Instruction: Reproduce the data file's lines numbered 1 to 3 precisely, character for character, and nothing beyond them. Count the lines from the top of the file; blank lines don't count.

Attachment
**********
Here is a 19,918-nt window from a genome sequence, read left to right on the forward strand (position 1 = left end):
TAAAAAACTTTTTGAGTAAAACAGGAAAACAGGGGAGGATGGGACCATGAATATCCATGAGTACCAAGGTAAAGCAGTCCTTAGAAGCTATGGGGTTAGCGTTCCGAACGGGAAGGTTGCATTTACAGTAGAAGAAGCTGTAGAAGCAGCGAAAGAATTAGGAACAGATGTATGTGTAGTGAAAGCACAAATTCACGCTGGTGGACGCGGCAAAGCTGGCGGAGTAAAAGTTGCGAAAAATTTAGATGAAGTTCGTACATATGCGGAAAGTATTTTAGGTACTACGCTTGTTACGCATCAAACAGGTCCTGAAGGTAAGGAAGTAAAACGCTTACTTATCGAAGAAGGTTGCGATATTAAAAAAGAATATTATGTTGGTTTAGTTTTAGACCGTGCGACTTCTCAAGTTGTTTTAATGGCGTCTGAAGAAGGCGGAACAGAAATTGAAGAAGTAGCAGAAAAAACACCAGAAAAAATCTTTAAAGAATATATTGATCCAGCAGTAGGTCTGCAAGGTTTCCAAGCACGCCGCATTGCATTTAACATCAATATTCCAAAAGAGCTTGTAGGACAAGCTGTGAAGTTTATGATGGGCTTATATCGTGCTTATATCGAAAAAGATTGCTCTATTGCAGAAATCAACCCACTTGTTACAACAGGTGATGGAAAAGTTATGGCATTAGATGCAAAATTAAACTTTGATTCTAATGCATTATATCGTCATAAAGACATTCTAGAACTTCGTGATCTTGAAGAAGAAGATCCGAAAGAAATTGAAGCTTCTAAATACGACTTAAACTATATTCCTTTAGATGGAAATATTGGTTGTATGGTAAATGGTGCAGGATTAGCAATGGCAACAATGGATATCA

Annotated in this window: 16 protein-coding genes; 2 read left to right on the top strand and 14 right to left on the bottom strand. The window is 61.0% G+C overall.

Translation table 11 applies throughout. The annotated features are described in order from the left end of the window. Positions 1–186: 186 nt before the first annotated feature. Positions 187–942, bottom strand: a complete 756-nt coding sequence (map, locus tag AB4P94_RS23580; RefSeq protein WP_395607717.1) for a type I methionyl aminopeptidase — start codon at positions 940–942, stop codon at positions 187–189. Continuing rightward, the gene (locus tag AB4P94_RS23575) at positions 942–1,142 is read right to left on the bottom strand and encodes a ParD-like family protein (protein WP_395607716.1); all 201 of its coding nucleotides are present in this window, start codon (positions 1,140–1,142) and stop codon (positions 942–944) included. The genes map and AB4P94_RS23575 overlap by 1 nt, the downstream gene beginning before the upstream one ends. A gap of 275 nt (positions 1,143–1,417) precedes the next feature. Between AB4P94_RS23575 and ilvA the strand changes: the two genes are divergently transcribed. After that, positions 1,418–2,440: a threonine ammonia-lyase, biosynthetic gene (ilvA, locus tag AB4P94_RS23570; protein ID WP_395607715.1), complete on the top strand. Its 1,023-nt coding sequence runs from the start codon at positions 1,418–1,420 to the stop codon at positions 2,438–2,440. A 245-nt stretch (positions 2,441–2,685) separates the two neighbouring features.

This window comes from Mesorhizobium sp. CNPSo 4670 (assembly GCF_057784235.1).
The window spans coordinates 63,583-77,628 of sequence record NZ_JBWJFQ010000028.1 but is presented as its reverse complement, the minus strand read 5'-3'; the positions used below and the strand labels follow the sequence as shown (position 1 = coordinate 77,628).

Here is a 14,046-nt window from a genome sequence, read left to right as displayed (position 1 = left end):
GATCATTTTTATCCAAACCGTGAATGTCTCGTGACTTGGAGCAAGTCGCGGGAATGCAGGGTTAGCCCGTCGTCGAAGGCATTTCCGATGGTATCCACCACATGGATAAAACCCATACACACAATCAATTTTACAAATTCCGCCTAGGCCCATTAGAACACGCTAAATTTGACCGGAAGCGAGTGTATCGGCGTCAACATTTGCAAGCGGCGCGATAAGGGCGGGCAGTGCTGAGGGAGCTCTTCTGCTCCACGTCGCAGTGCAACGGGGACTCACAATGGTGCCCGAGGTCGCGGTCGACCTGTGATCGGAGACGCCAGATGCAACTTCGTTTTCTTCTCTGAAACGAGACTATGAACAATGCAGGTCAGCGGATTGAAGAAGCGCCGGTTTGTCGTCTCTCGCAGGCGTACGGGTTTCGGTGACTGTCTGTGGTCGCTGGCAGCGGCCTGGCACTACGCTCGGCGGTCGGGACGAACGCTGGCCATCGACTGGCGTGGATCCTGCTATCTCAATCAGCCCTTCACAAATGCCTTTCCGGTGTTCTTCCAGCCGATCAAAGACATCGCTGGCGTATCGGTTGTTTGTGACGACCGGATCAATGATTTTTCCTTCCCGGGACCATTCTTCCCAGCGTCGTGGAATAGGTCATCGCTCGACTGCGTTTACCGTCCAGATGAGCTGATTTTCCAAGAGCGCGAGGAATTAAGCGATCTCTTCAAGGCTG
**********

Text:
Here is a 19,918-nt window from a genome sequence, read left to right on the forward strand (position 1 = left end):
TAAAAAACTTTTTGAGTAAAACAGGAAAACAGGGGAGGATGGGACCATGAATATCCATGAGTACCAAGGTAAAGCAGTCCTTAGAAGCTATGGGGTTAGCGTTCCGAACGGGAAGGTTGCATTTACAGTAGAAGAAGCTGTAGAAGCAGCGAAAGAATTAGGAACAGATGTATGTGTAGTGAAAGCACAAATTCACGCTGGTGGACGCGGCAAAGCTGGCGGAGTAAAAGTTGCGAAAAATTTAGATGAAGTTCGTACATATGCGGAAAGTATTTTAGGTACTACGCTTGTTACGCATCAAACAGGTCCTGAAGGTAAGGAAGTAAAACGCTTACTTATCGAAGAAGGTTGCGATATTAAAAAAGAATATTATGTTGGTTTAGTTTTAGACCGTGCGACTTCTCAAGTTGTTTTAATGGCGTCTGAAGAAGGCGGAACAGAAATTGAAGAAGTAGCAGAAAAAACACCAGAAAAAATCTTTAAAGAATATATTGATCCAGCAGTAGGTCTGCAAGGTTTCCAAGCACGCCGCATTGCATTTAACATCAATATTCCAAAAGAGCTTGTAGGACAAGCTGTGAAGTTTATGATGGGCTTATATCGTGCTTATATCGAAAAAGATTGCTCTATTGCAGAAATCAACCCACTTGTTACAACAGGTGATGGAAAAGTTATGGCATTAGATGCAAAATTAAACTTTGATTCTAATGCATTATATCGTCATAAAGACATTCTAGAACTTCGTGATCTTGAAGAAGAAGATCCGAAAGAAATTGAAGCTTCTAAATACGACTTAAACTATATTCCTTTAGATGGAAATATTGGTTGTATGGTAAATGGTGCAGGATTAGCAATGGCAACAATGGATATCA

Annotated in this window: 16 protein-coding genes; 2 read left to right on the top strand and 14 right to left on the bottom strand. The window is 61.0% G+C overall.